The transgression was not the complaint that the award had been given to the wrong person.
That criticism is as old as award ceremonies themselves.
It’s, rather, the concern over the apparent penchant to gift the country’s national awards in a manner that seems relatively gratuitous and inconsistent with their origin and purpose.
The most blatant contamination of he National Awards with politics occurred when Bharrat Jagdeo boasted of stepping outside of the provisions of the Orders of Guyana to create the Order of Liberation , custom made for President Cheddi Jagan- a one-time singular honor, never to be conferred again, as if it were to go ‘poof’ after the ceremony.
The motivation was, unquestionably, that of deifying Cheddi, elevating him past President Forbes Burnham who was the recipient of the Nation’s highest honor, the Order of Excellence. So a crass one-upmanship, a higher than highest, was resorted to which ironically, indelibly highlights the motive of Jagdeo more than it does the indisputable contribution of Cheddi Jagan to Guyana’s politics, he being a pioneer and champion in the campaign for British Guiana’s independence from Britain.
That usurpation of authority, creating a Special Award under the banner national, as if it were the will of the people, began its race to dilution. The conference of awards then took on a more political face, as claims of those selected because of “outstanding work to benefit country” could easily be disproven… nominees who were largely of a specific racial hue and partisan persuasion; challenging the Awards on the bases of efficacy and purpose.
And like those things go, the charade, subsequently, became burdensome and all but stopped for about four years because, as some say, these ceremonies require a level of social comportment, an elegance and belief in protocol that seemed to be an uncomfortable fit for those who would confer, within the PPP.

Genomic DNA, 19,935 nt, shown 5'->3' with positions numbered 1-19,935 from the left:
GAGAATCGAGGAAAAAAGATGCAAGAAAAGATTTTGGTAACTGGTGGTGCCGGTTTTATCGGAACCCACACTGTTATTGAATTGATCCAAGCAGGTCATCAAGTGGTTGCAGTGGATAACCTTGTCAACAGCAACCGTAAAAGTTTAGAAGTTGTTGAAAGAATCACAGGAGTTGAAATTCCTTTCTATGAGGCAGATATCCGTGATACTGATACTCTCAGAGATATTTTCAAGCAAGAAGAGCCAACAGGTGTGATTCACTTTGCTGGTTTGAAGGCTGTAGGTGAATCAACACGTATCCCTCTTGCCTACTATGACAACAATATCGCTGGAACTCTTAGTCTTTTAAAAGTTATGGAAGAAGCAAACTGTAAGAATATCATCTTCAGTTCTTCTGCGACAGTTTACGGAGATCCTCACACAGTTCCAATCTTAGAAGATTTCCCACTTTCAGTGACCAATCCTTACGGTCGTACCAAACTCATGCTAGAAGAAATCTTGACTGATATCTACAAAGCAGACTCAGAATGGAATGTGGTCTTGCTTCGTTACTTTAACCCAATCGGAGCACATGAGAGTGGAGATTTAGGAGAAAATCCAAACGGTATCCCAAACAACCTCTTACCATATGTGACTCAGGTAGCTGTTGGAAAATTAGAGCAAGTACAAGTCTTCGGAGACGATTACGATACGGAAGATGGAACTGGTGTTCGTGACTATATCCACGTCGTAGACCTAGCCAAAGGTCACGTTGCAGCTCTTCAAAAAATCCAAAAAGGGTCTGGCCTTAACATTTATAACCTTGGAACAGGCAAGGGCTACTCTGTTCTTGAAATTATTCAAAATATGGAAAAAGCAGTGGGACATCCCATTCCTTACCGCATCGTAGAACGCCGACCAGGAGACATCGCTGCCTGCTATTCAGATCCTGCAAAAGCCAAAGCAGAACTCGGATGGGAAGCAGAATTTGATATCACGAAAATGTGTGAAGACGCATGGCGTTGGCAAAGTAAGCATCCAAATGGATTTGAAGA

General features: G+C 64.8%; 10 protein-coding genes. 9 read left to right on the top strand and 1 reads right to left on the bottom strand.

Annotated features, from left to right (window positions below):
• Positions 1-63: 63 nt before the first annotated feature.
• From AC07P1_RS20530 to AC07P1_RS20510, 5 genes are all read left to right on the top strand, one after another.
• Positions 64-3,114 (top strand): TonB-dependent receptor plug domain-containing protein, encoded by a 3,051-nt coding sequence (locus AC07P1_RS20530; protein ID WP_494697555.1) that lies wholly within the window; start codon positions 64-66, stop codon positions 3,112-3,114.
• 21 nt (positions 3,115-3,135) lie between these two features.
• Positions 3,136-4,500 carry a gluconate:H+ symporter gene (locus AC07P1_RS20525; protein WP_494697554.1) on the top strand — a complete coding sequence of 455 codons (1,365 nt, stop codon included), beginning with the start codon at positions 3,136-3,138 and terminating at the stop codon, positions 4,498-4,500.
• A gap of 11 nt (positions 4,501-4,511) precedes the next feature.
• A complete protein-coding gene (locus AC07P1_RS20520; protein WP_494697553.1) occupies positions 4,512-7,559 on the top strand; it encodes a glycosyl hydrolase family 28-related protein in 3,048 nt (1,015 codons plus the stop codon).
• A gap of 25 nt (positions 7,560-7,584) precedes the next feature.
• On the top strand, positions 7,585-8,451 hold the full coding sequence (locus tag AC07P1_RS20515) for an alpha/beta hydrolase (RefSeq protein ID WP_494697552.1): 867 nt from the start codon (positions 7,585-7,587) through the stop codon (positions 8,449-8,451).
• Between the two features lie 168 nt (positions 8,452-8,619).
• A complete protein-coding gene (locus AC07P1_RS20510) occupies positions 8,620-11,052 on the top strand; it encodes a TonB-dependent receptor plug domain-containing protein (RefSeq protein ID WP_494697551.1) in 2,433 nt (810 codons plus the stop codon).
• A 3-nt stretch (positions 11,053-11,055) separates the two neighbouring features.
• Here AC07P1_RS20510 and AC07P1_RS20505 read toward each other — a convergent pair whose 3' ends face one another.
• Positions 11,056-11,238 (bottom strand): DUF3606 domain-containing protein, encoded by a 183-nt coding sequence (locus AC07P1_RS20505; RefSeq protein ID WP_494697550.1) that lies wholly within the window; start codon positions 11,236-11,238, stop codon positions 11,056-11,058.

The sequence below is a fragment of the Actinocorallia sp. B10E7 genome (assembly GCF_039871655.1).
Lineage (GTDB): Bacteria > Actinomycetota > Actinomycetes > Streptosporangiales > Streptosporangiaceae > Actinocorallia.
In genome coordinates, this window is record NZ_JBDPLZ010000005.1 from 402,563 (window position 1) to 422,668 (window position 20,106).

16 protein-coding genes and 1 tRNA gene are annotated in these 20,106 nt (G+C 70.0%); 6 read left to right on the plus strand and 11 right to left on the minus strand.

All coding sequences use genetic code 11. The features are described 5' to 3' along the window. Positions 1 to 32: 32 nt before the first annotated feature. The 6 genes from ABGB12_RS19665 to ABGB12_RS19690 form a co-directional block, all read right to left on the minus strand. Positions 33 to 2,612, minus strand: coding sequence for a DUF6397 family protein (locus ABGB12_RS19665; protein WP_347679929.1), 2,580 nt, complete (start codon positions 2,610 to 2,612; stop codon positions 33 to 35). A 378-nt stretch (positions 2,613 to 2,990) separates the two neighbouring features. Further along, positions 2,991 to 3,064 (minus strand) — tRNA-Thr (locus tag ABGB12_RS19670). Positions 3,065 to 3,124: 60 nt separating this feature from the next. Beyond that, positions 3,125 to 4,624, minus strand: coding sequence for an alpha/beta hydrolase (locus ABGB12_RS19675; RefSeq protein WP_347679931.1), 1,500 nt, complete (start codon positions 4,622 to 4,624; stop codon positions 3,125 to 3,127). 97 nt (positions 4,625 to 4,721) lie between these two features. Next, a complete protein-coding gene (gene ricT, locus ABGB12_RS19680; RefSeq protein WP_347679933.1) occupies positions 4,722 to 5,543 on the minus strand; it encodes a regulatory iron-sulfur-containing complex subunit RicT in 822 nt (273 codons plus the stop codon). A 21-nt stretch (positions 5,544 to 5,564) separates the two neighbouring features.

So, when the Coalition entered government and President Granger vowed to revive the Ceremony of National Awards, the arc of expectation sort of shifted from flat line to blips of restoration. People liked that the National Awards were going to revert to its stature of origin -symbols of the country’s values and pride with demonstrable and checkable contributions.
Everyone, after all, doesn’t get to have a ribbon.
There was more than just disenchantment,therefore, when the Order of Roraima was awarded to a Mayor who had virtually squatted in place for two decades, neutered by a government’s revenge for allegedly reneging on a shared ‘Mayoring’ deal….between him and a PPP selectee. And the issue doesn’t need a polemic analysis, not when the facts are that he ‘Mayored’ Georgetown during the years of its shift from garden to garbage city; all amidst his adamant pledges to ‘mismanage’ in place.
A resignation from his Mayorship to protest the administrative strangulation of the PPP may have catapulted him past many of his blemishes into the realm of award recipient but he stayed, even after admitting that he had struck the rotation deal, unable to effectively do his job.
The distinction between selfish defiance and political martyrdom leaps out here…though some would make this a discussion between strident polemic and defensive assertion. Public service and Self service are starkly unrelated and reside in two different arenas, melding only when there is some element of impropriety. Knowingly collecting a salary to not perform the duties you’re expected to is not public service , even if your claim is that you were protecting the sanctity of the seat you unsanctified with your unholy pact.